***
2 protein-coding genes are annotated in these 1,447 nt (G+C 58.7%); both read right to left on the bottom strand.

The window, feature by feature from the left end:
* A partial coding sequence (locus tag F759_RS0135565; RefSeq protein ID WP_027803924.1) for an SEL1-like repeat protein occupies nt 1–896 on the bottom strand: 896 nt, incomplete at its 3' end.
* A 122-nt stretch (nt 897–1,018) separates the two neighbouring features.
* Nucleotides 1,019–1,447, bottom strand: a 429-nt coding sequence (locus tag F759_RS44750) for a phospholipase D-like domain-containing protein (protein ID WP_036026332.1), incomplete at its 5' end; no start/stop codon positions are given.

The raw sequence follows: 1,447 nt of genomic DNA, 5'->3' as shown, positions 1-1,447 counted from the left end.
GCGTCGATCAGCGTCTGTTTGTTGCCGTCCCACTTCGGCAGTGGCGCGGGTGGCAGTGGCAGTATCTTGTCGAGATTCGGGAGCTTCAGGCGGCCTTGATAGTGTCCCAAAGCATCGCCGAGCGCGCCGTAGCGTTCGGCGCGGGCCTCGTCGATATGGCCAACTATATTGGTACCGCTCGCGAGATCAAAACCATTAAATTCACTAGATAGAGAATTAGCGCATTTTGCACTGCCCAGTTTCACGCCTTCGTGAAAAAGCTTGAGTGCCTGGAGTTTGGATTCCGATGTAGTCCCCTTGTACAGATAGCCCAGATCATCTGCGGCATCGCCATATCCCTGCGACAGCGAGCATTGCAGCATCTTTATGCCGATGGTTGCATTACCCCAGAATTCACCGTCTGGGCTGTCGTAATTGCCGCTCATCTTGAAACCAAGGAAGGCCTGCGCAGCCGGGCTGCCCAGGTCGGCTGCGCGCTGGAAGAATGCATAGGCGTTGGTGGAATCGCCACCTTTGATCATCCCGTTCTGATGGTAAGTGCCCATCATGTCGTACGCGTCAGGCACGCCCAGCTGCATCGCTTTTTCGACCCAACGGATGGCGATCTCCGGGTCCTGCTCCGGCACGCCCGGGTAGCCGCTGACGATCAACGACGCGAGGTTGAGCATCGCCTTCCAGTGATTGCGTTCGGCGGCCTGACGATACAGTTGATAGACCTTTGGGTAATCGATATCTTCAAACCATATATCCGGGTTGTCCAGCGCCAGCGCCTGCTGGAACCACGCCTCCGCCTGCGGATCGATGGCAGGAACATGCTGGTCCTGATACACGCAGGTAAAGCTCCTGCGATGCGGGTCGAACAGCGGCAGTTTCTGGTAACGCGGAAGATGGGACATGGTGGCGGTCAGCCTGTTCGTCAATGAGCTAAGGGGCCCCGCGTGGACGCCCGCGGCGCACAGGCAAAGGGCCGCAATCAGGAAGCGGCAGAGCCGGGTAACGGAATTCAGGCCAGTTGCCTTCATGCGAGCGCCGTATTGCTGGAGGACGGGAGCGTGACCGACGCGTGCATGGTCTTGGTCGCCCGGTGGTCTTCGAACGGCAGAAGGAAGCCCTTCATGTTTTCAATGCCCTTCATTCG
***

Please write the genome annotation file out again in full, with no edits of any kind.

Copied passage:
2 protein-coding genes are annotated in these 1,447 nt (G+C 58.7%); both read right to left on the bottom strand.

The window, feature by feature from the left end:
* A partial coding sequence (locus tag F759_RS0135565; RefSeq protein ID WP_027803924.1) for an SEL1-like repeat protein occupies nt 1–896 on the bottom strand: 896 nt, incomplete at its 3' end.
* A 122-nt stretch (nt 897–1,018) separates the two neighbouring features.
* Nucleotides 1,019–1,447, bottom strand: a 429-nt coding sequence (locus tag F759_RS44750) for a phospholipase D-like domain-containing protein (protein ID WP_036026332.1), incomplete at its 5' end; no start/stop codon positions are given.

The raw sequence follows: 1,447 nt of genomic DNA, 5'->3' as shown, positions 1-1,447 counted from the left end.
GCGTCGATCAGCGTCTGTTTGTTGCCGTCCCACTTCGGCAGTGGCGCGGGTGGCAGTGGCAGTATCTTGTCGAGATTCGGGAGCTTCAGGCGGCCTTGATAGTGTCCCAAAGCATCGCCGAGCGCGCCGTAGCGTTCGGCGCGGGCCTCGTCGATATGGCCAACTATATTGGTACCGCTCGCGAGATCAAAACCATTAAATTCACTAGATAGAGAATTAGCGCATTTTGCACTGCCCAGTTTCACGCCTTCGTGAAAAAGCTTGAGTGCCTGGAGTTTGGATTCCGATGTAGTCCCCTTGTACAGATAGCCCAGATCATCTGCGGCATCGCCATATCCCTGCGACAGCGAGCATTGCAGCATCTTTATGCCGATGGTTGCATTACCCCAGAATTCACCGTCTGGGCTGTCGTAATTGCCGCTCATCTTGAAACCAAGGAAGGCCTGCGCAGCCGGGCTGCCCAGGTCGGCTGCGCGCTGGAAGAATGCATAGGCGTTGGTGGAATCGCCACCTTTGATCATCCCGTTCTGATGGTAAGTGCCCATCATGTCGTACGCGTCAGGCACGCCCAGCTGCATCGCTTTTTCGACCCAACGGATGGCGATCTCCGGGTCCTGCTCCGGCACGCCCGGGTAGCCGCTGACGATCAACGACGCGAGGTTGAGCATCGCCTTCCAGTGATTGCGTTCGGCGGCCTGACGATACAGTTGATAGACCTTTGGGTAATCGATATCTTCAAACCATATATCCGGGTTGTCCAGCGCCAGCGCCTGCTGGAACCACGCCTCCGCCTGCGGATCGATGGCAGGAACATGCTGGTCCTGATACACGCAGGTAAAGCTCCTGCGATGCGGGTCGAACAGCGGCAGTTTCTGGTAACGCGGAAGATGGGACATGGTGGCGGTCAGCCTGTTCGTCAATGAGCTAAGGGGCCCCGCGTGGACGCCCGCGGCGCACAGGCAAAGGGCCGCAATCAGGAAGCGGCAGAGCCGGGTAACGGAATTCAGGCCAGTTGCCTTCATGCGAGCGCCGTATTGCTGGAGGACGGGAGCGTGACCGACGCGTGCATGGTCTTGGTCGCCCGGTGGTCTTCGAACGGCAGAAGGAAGCCCTTCATGTTTTCAATGCCCTTCATTCG